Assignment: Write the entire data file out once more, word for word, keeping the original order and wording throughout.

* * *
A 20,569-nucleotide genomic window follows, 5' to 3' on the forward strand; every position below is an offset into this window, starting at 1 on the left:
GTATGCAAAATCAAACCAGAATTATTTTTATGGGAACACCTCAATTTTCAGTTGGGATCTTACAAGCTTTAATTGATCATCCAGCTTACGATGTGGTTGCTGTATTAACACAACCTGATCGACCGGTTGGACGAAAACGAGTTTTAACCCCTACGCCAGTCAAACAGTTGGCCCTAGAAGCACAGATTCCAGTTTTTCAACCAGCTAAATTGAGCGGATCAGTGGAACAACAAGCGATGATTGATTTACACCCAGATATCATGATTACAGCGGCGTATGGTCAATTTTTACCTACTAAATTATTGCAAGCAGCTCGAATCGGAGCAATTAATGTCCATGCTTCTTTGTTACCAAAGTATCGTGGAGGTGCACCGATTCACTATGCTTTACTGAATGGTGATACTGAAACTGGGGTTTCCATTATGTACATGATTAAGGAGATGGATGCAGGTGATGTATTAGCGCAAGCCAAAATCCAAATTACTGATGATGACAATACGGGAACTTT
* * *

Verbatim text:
A 20,569-nucleotide genomic window follows, 5' to 3' on the forward strand; every position below is an offset into this window, starting at 1 on the left:
GTATGCAAAATCAAACCAGAATTATTTTTATGGGAACACCTCAATTTTCAGTTGGGATCTTACAAGCTTTAATTGATCATCCAGCTTACGATGTGGTTGCTGTATTAACACAACCTGATCGACCGGTTGGACGAAAACGAGTTTTAACCCCTACGCCAGTCAAACAGTTGGCCCTAGAAGCACAGATTCCAGTTTTTCAACCAGCTAAATTGAGCGGATCAGTGGAACAACAAGCGATGATTGATTTACACCCAGATATCATGATTACAGCGGCGTATGGTCAATTTTTACCTACTAAATTATTGCAAGCAGCTCGAATCGGAGCAATTAATGTCCATGCTTCTTTGTTACCAAAGTATCGTGGAGGTGCACCGATTCACTATGCTTTACTGAATGGTGATACTGAAACTGGGGTTTCCATTATGTACATGATTAAGGAGATGGATGCAGGTGATGTATTAGCGCAAGCCAAAATCCAAATTACTGATGATGACAATACGGGAACTTT